Floristic Composition, Affinities and Plant Formations in Tropical Forests: A Case Study of Mau Forests in Kenya
Mugo, Mware J.
Mutiso, Festus M.
Tarus, George K.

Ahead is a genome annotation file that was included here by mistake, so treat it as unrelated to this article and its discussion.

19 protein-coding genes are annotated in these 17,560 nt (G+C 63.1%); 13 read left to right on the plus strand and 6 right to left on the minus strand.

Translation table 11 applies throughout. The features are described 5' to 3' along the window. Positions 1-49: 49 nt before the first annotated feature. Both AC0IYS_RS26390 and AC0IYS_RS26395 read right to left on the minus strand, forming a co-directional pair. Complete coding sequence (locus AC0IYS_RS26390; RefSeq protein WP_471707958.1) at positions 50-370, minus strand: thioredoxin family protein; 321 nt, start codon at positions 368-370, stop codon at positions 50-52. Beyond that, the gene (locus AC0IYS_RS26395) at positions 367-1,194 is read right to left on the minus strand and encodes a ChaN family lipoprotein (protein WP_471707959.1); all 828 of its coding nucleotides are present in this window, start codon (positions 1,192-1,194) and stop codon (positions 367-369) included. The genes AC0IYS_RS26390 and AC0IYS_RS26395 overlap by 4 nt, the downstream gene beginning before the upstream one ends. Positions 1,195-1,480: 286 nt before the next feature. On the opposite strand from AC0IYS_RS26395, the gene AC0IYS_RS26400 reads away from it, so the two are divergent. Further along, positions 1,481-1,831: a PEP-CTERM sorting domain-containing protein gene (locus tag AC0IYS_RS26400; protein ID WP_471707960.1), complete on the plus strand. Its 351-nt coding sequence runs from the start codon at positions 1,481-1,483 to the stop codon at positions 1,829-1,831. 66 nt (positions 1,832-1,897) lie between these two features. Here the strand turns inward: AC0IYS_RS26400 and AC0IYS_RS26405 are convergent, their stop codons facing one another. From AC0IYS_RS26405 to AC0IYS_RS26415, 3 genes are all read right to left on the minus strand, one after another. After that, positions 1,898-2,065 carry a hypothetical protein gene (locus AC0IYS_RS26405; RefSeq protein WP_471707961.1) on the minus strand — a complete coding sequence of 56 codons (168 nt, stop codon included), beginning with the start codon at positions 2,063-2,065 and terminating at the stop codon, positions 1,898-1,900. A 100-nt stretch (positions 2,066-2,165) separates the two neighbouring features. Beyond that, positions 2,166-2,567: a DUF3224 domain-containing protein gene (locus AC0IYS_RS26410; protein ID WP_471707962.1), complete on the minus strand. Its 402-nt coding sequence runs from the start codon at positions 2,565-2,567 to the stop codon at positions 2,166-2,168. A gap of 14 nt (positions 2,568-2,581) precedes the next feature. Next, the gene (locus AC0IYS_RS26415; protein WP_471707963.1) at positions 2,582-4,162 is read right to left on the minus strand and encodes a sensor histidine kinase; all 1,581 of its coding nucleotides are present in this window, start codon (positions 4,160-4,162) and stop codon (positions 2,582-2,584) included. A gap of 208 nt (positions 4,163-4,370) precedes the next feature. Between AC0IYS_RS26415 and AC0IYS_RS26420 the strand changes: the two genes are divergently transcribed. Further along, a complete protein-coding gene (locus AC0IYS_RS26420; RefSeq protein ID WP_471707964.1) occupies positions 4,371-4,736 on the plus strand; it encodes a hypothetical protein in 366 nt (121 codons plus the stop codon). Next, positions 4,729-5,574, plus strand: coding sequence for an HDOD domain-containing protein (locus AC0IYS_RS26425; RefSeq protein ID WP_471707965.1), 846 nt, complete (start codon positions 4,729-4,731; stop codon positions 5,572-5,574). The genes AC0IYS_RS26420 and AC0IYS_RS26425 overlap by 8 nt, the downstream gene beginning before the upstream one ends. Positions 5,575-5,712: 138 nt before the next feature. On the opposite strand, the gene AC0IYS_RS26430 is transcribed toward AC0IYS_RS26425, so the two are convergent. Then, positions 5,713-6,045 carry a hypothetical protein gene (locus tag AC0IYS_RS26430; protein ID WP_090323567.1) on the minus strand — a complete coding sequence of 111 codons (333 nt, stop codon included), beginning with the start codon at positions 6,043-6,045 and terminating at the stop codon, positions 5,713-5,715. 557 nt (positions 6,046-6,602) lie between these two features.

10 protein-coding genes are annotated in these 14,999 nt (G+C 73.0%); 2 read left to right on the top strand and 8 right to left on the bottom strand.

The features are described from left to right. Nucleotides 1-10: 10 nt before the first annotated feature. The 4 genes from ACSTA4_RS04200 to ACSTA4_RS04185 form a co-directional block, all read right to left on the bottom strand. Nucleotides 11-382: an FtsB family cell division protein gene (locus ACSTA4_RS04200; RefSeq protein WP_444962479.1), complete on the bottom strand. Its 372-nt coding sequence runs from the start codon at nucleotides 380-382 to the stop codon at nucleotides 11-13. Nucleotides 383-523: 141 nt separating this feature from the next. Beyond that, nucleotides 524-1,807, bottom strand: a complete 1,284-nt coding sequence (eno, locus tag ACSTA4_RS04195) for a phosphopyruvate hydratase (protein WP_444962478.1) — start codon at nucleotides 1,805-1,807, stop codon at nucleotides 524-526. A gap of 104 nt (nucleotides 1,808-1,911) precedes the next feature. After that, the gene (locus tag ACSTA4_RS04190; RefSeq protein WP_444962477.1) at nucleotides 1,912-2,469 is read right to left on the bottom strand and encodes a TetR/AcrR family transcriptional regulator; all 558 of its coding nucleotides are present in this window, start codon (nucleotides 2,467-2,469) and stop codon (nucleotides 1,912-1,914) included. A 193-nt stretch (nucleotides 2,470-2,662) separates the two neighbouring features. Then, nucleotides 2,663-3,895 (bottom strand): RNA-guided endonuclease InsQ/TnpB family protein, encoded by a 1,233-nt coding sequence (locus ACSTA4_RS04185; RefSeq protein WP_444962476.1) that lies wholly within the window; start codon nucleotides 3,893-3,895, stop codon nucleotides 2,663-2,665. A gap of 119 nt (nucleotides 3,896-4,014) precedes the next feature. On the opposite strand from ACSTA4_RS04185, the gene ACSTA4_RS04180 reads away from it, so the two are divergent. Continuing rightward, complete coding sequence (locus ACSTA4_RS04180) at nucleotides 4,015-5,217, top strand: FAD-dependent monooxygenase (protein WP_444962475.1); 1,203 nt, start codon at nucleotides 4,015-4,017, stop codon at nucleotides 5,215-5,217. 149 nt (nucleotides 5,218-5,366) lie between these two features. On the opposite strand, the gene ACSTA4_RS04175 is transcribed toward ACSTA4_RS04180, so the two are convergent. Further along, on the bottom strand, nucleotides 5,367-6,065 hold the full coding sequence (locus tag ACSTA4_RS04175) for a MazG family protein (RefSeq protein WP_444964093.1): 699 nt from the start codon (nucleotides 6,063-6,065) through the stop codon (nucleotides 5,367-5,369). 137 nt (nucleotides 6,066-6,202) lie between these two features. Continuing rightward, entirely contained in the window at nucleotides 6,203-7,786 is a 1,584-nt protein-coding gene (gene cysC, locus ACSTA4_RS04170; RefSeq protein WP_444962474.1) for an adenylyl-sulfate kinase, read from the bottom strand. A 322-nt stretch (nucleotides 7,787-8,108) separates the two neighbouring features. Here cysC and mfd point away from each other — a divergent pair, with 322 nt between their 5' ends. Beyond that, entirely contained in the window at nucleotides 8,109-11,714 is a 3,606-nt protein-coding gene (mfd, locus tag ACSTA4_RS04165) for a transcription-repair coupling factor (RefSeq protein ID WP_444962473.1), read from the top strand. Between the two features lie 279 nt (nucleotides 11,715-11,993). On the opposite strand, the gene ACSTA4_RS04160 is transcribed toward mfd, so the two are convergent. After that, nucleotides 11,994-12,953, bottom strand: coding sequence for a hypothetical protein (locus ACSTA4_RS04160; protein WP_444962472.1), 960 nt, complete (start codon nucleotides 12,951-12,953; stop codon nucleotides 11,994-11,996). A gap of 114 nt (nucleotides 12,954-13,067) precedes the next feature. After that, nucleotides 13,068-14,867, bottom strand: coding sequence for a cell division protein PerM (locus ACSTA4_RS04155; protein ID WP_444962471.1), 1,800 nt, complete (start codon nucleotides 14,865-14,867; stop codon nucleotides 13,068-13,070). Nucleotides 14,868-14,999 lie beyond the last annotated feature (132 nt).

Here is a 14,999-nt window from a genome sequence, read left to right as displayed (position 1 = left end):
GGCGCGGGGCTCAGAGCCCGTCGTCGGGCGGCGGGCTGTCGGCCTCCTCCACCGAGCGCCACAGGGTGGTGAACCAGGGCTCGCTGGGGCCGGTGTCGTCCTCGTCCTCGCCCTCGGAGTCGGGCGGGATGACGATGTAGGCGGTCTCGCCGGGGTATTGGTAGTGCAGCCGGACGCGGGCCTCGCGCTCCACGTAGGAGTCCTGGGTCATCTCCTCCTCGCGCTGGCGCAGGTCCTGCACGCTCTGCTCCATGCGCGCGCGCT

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In the past, Mau forest complex has faced a wide range of disturbances majorly anthropogenic in nature. In this paper, the ecosystem floristic composition, richness, diversity and affinities are evaluated. Diameter at breast height (dbh) was measured and types and levels of disturbances recorded in plots, dbh of saplings measured in subplots and seedlings counted in microplots. To obtain the floristic composition and richness, we categorized species based on their families, development stages and life forms. Shannon-Wiener information index (H’) and Jaccard (JIA) and Sorensen(S) similarity indices were used to evaluate the species diversity and similarity respectively Trees, recorded belonged to 52 species, 45 genera and 31 families for seedlings; 43 species, 38 genera and 29 families for saplings and 55 species, 48 genera and 31 families for mature trees. The most species-rich family was rutaceae with six species followed by moraceae and flacourtiaceae with five. Western Kedowa had the highest diversity. Northern and Western Kedowa were the most similar pairs. Past and present disturbances and aggressive proliferation of the invasive; Trichocladus ellipticus (Eckl. and Zeyh) are the main causes of low species diversity and richness. In conclusion, the sites are floristically dissimilar but at varying degrees. The post-disturbance recovery on different sites is following different trajectory successional pathways. We recommend that the on-going disturbances should be curtailed to promote regeneration and successful recruitment of non-pioneer species.